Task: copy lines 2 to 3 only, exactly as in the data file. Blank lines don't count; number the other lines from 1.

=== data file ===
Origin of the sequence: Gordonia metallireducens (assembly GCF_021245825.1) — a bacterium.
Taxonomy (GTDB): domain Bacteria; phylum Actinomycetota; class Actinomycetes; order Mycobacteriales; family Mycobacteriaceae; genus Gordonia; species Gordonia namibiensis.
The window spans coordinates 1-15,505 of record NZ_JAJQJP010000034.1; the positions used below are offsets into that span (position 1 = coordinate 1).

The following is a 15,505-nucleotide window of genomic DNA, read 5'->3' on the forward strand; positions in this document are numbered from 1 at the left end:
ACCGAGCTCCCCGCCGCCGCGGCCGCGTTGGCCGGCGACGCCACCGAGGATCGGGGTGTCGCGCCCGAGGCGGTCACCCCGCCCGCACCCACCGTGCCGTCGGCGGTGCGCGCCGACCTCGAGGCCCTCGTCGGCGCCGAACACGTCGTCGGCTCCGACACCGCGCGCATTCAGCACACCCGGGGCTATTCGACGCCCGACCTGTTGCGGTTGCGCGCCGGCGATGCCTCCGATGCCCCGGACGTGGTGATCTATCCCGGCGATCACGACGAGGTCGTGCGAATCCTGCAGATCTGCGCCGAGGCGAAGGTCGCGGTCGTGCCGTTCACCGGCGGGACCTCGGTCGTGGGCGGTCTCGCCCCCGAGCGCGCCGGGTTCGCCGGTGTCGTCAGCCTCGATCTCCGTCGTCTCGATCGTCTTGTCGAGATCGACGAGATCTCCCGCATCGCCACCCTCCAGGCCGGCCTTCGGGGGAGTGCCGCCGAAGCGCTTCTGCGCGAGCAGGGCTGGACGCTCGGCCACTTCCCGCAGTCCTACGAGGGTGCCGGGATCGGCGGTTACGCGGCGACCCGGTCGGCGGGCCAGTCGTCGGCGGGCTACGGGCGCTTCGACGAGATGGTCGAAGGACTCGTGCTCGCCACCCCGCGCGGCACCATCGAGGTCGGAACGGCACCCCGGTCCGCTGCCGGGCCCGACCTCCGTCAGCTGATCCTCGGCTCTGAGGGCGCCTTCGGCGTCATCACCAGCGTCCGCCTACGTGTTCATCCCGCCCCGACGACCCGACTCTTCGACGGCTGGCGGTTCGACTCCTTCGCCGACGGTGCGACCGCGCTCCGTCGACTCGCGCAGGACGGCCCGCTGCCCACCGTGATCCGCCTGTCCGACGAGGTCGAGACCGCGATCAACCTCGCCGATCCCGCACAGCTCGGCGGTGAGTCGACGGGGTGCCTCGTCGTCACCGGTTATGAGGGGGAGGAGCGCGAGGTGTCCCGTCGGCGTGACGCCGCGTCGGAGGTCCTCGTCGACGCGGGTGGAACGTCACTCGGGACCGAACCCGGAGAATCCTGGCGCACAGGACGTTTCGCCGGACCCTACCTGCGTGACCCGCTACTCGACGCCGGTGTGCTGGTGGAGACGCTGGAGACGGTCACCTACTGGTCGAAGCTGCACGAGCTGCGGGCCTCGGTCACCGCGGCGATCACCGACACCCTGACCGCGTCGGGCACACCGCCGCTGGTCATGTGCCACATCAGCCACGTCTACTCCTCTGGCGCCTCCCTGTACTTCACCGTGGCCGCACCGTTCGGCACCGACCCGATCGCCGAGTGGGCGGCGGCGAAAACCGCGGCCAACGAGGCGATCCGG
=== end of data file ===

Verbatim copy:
Taxonomy (GTDB): domain Bacteria; phylum Actinomycetota; class Actinomycetes; order Mycobacteriales; family Mycobacteriaceae; genus Gordonia; species Gordonia namibiensis.
The window spans coordinates 1-15,505 of record NZ_JAJQJP010000034.1; the positions used below are offsets into that span (position 1 = coordinate 1).